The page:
Lesbian and Gay Marriage Equality Campaign Works for Accurate 2010 U.S. Census Count

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Visibility is an affirmation for same-sex couples at I Am the Face of Marriage Equality © and the U. S. Census.

For the first time in United States history, the U. S. Census Bureau will be counting same-sex partners and their families. Many LGBT marriage equality groups are promoting this opportunity for gay and lesbian couples to be included in the citizenry data for the country. The 10,000 Couples campaign, I Am the Face of Marriage Equality ©, is at the forefront. This online magazine celebrates the lives of same gender couples and offers a format for all lesbian and gay partners to become involved in the fight for marriage equality via the 10,000 Inspiring Couples Gallery.

10,000 Couples was launched in October 2009 and is dedicated to celebrating healthy same-sex relationships, homes, families, and community living around the globe. “With more visibility, those who discriminate against gay and lesbian individuals and couples will not be able to do it blindly; pretending they do not know who it is affecting,” state Valley Sawyer and Belinda Early, members of the I Am the Face of Marriage Equality © campaign. The once-per-decade 2010 Census is about visibility for the LGBT community.

Delena Wilkerson, publisher of 10,000 Couples, states, “Visibility is a lot to ask of some same gender couples…’hate’ is still prevalent and discrimination against the LGBT community is codified.” Dr. Gary Gates, expert demographer and Williams Institute Research Fellow, adds, “Americans have many misconceptions about the LGBT community that the Census data have allowed us to correct.” He continues, “Although the 2010 Census does not include questions on sexual orientation or gender identity, the Census count of same-sex partners and their families provides vital information for and about the LGBT community.”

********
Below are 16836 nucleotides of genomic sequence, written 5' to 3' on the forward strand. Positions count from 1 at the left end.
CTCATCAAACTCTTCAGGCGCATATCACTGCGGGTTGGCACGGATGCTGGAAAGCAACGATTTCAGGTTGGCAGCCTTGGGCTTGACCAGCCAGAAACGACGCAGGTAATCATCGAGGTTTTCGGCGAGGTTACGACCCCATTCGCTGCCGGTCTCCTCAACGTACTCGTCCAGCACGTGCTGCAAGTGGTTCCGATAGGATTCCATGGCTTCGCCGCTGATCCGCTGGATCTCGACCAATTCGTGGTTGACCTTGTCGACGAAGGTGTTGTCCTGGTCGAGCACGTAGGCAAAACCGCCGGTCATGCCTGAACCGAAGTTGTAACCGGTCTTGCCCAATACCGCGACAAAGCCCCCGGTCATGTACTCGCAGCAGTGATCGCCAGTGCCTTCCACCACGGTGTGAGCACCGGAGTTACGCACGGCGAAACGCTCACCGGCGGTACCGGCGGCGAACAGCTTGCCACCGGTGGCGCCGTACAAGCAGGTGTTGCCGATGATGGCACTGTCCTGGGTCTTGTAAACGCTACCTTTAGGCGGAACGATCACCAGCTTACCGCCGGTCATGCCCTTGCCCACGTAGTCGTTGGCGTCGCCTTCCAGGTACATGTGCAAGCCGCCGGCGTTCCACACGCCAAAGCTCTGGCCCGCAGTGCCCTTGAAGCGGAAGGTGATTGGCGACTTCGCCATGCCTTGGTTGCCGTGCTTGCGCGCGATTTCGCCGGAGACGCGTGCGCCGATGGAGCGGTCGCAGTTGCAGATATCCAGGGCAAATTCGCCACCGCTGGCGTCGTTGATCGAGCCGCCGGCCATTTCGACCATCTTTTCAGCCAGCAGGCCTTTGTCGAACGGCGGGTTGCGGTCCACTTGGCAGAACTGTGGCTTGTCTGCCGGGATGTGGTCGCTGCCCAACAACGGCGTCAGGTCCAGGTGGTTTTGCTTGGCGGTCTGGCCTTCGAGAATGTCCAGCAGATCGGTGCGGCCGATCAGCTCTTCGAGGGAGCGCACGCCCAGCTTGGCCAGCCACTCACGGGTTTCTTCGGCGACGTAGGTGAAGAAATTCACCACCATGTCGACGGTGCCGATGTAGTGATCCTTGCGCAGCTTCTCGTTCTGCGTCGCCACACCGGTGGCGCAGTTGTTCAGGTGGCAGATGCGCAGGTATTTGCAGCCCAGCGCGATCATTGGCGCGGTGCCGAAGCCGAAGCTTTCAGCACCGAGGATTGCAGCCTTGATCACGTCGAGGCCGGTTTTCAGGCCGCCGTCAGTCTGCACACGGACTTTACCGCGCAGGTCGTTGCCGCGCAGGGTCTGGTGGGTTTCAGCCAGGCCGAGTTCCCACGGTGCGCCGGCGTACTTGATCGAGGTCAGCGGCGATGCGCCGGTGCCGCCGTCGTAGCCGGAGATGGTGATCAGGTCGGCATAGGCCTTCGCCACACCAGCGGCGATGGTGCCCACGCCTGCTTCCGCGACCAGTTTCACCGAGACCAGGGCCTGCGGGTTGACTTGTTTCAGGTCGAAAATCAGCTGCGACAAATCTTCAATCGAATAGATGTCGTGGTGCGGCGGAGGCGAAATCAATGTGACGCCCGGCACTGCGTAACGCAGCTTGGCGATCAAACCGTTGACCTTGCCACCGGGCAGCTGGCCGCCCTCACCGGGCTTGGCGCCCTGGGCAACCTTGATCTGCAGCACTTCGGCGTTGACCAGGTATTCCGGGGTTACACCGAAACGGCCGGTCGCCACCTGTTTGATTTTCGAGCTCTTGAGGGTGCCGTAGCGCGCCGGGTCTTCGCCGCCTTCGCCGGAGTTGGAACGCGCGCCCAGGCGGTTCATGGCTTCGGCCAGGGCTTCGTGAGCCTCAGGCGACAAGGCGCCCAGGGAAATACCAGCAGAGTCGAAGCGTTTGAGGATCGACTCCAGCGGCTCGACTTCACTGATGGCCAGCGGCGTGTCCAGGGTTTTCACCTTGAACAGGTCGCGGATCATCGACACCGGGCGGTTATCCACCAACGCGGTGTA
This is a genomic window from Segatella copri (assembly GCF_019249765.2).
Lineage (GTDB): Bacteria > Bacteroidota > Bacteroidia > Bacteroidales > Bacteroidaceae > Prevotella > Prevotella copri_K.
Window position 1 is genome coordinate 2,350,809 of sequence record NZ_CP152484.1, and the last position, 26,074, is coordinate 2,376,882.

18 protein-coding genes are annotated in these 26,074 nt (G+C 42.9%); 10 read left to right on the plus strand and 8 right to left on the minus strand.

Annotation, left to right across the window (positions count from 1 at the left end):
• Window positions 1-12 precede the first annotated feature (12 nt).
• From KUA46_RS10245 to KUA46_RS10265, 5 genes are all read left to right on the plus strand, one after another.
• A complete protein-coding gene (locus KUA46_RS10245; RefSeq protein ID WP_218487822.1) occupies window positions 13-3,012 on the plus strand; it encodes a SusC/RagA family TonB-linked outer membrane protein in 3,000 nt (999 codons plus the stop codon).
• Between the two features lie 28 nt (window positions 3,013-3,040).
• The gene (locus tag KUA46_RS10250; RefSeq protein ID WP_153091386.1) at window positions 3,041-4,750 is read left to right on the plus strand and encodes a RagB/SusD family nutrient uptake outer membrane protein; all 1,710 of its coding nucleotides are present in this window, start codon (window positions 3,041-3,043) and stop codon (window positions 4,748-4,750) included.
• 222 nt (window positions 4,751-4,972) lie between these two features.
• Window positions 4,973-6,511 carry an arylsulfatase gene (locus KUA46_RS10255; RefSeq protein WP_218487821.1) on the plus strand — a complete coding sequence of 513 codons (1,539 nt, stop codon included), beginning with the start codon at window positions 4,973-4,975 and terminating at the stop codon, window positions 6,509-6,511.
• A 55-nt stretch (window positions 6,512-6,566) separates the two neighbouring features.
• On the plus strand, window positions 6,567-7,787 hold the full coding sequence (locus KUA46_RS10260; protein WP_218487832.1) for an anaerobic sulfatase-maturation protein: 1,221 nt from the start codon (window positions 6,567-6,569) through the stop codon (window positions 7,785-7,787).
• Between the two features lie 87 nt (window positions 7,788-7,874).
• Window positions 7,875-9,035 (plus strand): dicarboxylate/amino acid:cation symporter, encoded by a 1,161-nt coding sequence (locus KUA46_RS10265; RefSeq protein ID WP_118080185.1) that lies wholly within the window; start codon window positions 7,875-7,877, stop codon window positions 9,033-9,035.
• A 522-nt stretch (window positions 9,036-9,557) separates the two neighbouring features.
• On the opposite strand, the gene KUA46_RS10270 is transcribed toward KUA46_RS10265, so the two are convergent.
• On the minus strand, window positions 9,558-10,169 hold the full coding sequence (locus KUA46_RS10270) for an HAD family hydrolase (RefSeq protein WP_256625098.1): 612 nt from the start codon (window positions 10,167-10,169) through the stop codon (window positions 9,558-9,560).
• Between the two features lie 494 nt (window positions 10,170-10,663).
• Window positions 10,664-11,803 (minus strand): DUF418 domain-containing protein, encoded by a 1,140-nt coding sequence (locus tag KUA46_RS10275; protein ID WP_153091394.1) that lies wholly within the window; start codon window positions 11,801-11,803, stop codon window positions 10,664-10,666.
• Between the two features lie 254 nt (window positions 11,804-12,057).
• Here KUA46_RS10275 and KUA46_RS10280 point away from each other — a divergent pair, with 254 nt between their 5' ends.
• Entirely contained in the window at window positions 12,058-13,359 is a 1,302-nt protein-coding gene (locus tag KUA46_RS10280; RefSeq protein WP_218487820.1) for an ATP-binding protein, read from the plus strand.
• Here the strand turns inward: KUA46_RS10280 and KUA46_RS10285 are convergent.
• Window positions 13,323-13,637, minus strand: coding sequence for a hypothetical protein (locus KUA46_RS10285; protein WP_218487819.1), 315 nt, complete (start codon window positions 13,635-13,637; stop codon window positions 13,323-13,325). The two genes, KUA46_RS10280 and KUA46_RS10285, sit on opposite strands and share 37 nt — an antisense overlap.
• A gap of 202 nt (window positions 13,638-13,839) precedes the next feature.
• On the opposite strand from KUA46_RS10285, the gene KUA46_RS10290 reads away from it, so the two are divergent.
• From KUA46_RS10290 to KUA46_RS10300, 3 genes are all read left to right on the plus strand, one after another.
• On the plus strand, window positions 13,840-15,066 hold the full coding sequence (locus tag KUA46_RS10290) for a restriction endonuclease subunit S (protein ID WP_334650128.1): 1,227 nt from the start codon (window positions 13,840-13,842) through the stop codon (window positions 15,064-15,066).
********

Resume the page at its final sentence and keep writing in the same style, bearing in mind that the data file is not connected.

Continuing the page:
On the topic of visibility, Robert Nakatani, Senior Strategist for the ACLU’s LGBT and AIDS Project, ranks sharing gay and lesbian stories as the “single greatest factor in the rise of public support for LGBT equality.” He states, “It’s been the stories of everyday LGBT Americans that have mattered. Some of these have been the basis of LGBT rights litigation or have been the essence of legislative testimony on LGBT rights bills, but most of them have been shared one-on-one over the phone, in cafes, and around the family dinner table in all parts of the country.”

Nakatani’s findings illustrate the concepts for the establishment of I Am the Face of Marriage Equality © campaign and the utilization of this venue for improving the accuracy of the 2010 Census. Nakatani states, “Recent social science evidence has documented that people in mainstream America who are most likely to support marriage for same-sex couples are also the people who have heard the story of an LGBT person close to them.” Therefore, visibility data gathered by the 2010 Census and visibility commitments at I Am the Face of Marriage Equality © are the next steps of affirmation for the gay and lesbian community.

For additional information on this I Am the Face of Marriage Equality© Campaign, contact Delena Wilkerson or visit http://www.10thousandcouples.com.

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Delena Wilkerson
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